Amazon has cut the price for its unlocked Fire smartphone by 69% just four months after the phone first went on sale.
The company also just deleted thousands of negative online customer reviews of the smartphone on its website.
The latest discount first appeared on Amazon.com on Tuesday, dropping the unlocked 32GB price from its original $649 to $199; the price still includes one year of Prime service, worth $99, and is good through Cyber Monday (Dec. 1).
In addition to the price cut, Amazon deleted thousands of customer reviews of the product, leaving up only reviews posted since the price cut went into effect.
Just one review appeared as of noon ET Wednesday: "Dan" gave the Fire four stars out five and called the $199 price "awesome," adding that he wished it ran pure Android. (It runs the Fire OS, an Android variant.)
An Amazon spokeswoman said there weren't more reviews because the revised unlocked version just launched Tuesday on its Web site. She said it has been upgraded with added features such as text translation, a secure corporate VPN and user interface and performance improvements; those added features will be rolled out to existing Fire customers over-the-air in coming weeks, she added.
By comparison, customer reviews back in late October scored the device with just 2.4 stars out of five, based on nearly 4,000 reviews.
Various negative complaints included access to too few apps and concerns that the Fire got hot to the touch. Some users called the phone "gimmicky," pointing to various innovative features like Firefly for instant access to information on products and objects, customer support with Mayday and a sensor system with 3D-like capabilities called Dynamic Perspective.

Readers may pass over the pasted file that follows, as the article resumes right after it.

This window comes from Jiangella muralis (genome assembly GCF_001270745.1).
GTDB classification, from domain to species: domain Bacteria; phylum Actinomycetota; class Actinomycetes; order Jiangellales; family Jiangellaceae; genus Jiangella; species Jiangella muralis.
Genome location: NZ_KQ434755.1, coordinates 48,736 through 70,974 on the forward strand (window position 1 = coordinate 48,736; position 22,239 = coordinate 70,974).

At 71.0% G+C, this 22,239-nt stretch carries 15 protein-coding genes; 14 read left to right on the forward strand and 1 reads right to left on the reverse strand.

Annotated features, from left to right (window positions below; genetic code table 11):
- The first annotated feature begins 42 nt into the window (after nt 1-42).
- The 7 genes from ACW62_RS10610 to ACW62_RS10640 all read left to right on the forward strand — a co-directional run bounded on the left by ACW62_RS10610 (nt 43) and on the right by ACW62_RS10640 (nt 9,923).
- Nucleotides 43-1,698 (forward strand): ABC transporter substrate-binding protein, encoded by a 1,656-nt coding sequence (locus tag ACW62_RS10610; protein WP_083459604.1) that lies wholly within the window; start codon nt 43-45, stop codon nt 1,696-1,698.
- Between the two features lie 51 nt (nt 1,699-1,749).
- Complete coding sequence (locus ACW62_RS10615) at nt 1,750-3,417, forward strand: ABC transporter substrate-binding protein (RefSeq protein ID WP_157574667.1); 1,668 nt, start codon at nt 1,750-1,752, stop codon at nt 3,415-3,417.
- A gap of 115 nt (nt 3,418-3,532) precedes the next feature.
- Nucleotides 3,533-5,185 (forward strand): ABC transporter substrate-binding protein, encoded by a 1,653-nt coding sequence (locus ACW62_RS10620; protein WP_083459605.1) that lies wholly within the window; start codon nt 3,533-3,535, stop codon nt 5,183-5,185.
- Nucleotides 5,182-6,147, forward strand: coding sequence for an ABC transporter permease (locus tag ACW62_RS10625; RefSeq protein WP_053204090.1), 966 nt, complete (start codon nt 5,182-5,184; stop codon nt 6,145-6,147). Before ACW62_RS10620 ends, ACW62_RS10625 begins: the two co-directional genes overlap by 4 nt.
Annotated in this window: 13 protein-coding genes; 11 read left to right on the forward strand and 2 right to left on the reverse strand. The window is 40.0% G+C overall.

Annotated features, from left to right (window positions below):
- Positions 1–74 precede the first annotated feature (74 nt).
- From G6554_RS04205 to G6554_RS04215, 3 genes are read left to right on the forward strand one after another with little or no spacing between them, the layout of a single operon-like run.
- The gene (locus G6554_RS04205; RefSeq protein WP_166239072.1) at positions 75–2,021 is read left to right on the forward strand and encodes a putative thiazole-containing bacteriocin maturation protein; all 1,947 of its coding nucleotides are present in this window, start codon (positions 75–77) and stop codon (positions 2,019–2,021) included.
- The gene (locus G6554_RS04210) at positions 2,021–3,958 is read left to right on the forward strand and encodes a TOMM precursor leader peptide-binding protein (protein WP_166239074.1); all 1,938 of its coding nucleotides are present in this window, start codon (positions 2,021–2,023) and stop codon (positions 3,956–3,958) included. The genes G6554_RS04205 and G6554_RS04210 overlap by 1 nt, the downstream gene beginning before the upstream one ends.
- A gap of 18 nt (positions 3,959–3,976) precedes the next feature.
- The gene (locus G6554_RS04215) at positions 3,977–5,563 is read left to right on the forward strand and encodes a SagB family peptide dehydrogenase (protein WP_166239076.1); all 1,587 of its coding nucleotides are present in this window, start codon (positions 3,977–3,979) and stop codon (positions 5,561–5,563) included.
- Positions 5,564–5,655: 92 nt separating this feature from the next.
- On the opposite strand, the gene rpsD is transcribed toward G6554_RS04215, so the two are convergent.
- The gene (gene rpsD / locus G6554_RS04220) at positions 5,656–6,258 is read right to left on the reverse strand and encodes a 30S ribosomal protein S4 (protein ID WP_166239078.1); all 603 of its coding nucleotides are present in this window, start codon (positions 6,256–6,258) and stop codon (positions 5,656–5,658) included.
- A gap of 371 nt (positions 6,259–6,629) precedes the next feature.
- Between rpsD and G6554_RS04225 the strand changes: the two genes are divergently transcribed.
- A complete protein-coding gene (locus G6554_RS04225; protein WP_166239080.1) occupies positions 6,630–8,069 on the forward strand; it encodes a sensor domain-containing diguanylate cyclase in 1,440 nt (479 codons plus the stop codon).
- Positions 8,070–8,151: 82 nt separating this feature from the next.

Before Tuesday's change, Amazon had already slashed the price (in September) from $649 to $449. That same month, the locked -- or subsidized -- price with AT&T on a two-year contract went from $199 to 99 cents for the 32GB model. That price continues today.
Why the change? Poor customer response, bad initial pricing and a highly competitive smartphone market.
The numerous early negative customer reviews speak for themselves. Reviewers and analysts immediately slammed the phone for adding features like Firefly that make it seem mainly as a way to funnel buyers to Amazon's Web site for purchases.
AT&T's Mobility CEO Ralph de la Vega put it in perspective at a June launch event, noting, Firefly's "only danger is clicking one too many times to buy things."
The Mayday button, however, got the most praise, for making it simple to connect with video access to customer support in 15 seconds.
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